is the CMB temperature power spectrum, written in terms of a transfer function,


This transfer function is tabulated by Boltzmann codes like camb Lewis and Challinor (2002) and cmbfast Seljak and Zaldarriaga (1996), and is the Kronecker delta.

ii.3 Temperature anisotropies with CIPs: Single CIP realization

In the presence of a compensated isocurvature perturbation, the baryon and dark-matter fractions vary from one point in the Universe to another, and so the transfer function now acquires some direction () dependence. The CIP involves small changes,


in the cosmological parameters between different lines of sight . Here, is the value of the CIP in direction at the surface of last scatter (or reionization—we will make these statements more precise below). Note that we define it so that it is the fractional perturbation in the baryon (rather than dark-matter) density associated with the CIP. From Eq. (7), the change in the total density is , and so this is indeed a compensated isocurvature perturbation.

In a general treatment of perturbed recombination/decoupling, one would follow the set of equations for the electron, dark-matter, photon, and neutrino densities, velocities, and the gravitational potential at second order, as in Refs. Senatore et al. (2009a, b); Khatri and Wandelt (2009). In the case of CIPs, however, the CIP amplitude does not evolve for all observationally accessible scales, and we can thus model the effect of CIPs as a modulation in the cosmological parameters and .

We can build some intuition for the effect of CIP perturbations on the CIP by considering a globally constant CMB perturbation . We run the camb Lewis and Challinor (2002) code with a global perturbation of the form in Eq. (7) for a variety of values. We evaluate the angular sound horizon at the surface of last scatter as a function of , using the expressions in Ref. Dodelson (2003). We see in the top left panel of Fig. 1 that, as the plasma is more loaded down with baryons in the presence of a CIP with a positive value, the decrease in sound speed moves the CMB acoustic peaks to smaller angular scales.

CMB temperature anisotropies are suppressed on angular scales due to diffusion damping. Using the expressions in Ref. Zaldarriaga and Harari (1995) and the camb Lewis and Challinor (2002) code, we evaluate and show the results in the top right panel of Fig. 1. We see that, as photons diffuse over smaller distances, as a result of higher local baryon density in the presence of a CIP with positive , the transition to exponential damping of CMB anisotropies occurs at higher .

In the bottom panel of Fig. 1, we show the visibility functions for different values of ; is the optical depth due to Thomson scattering. The peak of the visibility function is the redshift , at which most CMB photons last scatter. In the presence of a positive (negative) CIP, decoupling occurs later (earlier) due to higher (lower) baryon density.

Figure 1: Dependence of physically relevant scales and Thomson scattering visibility function on amplitude of a global CIP perturbation . Top left panel shows dependence of the angular sound horizon on . Top right panel shows dependence of the diffusion damping scale on . Bottom panel shows evaluated for different values of .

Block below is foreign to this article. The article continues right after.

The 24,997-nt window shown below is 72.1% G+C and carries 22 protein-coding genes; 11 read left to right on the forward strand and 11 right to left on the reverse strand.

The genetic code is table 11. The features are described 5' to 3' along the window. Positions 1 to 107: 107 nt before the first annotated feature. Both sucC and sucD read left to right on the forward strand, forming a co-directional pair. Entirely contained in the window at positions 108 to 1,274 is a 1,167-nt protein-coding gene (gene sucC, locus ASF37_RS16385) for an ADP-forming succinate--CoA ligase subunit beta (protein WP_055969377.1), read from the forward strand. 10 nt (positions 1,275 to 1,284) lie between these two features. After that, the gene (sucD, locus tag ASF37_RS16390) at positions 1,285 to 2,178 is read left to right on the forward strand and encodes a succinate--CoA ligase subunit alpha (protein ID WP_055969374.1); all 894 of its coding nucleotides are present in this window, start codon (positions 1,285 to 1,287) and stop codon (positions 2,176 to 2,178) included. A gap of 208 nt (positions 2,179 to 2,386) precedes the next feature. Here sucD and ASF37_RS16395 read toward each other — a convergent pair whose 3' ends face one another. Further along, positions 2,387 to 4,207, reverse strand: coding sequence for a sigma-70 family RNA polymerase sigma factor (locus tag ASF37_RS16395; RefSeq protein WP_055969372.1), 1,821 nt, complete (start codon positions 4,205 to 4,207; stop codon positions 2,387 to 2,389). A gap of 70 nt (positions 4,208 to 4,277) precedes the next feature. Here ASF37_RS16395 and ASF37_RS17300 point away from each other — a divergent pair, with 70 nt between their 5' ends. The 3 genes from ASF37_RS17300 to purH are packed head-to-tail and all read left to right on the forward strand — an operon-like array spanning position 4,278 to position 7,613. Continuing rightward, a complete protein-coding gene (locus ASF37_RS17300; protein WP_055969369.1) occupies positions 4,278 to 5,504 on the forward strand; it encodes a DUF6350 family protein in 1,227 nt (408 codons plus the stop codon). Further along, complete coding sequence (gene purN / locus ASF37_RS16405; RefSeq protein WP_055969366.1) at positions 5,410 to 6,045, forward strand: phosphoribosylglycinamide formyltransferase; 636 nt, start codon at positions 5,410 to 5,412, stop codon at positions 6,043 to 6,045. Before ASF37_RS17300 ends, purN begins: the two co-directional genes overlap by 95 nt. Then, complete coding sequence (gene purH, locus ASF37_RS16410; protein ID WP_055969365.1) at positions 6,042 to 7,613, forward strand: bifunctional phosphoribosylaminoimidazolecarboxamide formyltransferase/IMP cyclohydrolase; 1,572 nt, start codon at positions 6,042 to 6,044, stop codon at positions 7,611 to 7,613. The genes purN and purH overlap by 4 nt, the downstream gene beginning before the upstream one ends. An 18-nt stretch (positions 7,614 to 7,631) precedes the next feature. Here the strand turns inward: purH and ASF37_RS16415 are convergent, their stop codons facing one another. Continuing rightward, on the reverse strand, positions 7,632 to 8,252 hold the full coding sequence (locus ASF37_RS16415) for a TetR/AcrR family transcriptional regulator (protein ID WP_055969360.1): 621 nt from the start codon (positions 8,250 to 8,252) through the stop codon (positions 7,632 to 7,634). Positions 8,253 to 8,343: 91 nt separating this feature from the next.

To calculate the effects on the CMB moments , we perturb the line-of-sight solutions, Eqs. (2) and (3). This approach is relatively simple and amenable to rapid computation. The results should be accurate for multipole moments for the CIP, as the baryon fluctuation can be considered as roughly constant in a given direction across the thickness of the surface of last scatter on such scales. We discuss in Sec. IV.1 below how we extrapolate these results to smaller angular scales () with a Limber approximation.

We proceed by Taylor expanding in real space:


where is the value of under the null hypothesis . We expand


in terms of spherical-harmonic coefficients for the angular variation in the CIP at the surface of last scatter. We then apply the expansion in Eq. (8) to linear order in to the line-of-sight expression, Eq. (2), and integrate over angles to obtain the first-order correction,


to in the presence of a CIP, where


and the arrays inside parentheses are Wigner- symbols. Throughout, we use the indices and exclusively for the decomposition of the CIP, while lower-case indices are used for the multipole moments of the CMB observables , , and . Sums over () are always taken over the range (, while sums over () are formally taken over (); in practice, a maximum value is used for numerical evaluation, as discussed in Sec. IV. The monopole corresponds to a global shift in and and we absorb this term into the cosmological parameters themselves.

For a given realization of the CIP field—that is, for a given set of —the covariance between temperature moments is now






for (a generalization that will be useful below), and is the temperature power spectrum in the absence of CIPs. Here,


describes the change in the transfer function, Eq. (6), with .

In deriving these results, we have taken an average over realizations of the primordial-potential power spectrum , but we have restricted our consideration to a given realization of the CIP. In Sec. V, we build the formalism to reconstruct from these off-diagonal temperature correlations as well their generalization to polarization.

ii.4 Temperature anisotropies with CIPs: Average over CIP realizations

We now take an ensemble average over many realizations of both the primordial potential field and the CIP field. This allows us, given a spectrum of CIPs, to calculate the effects of these CIPs on the power spectrum of CMB fluctuations measured on the entire sky.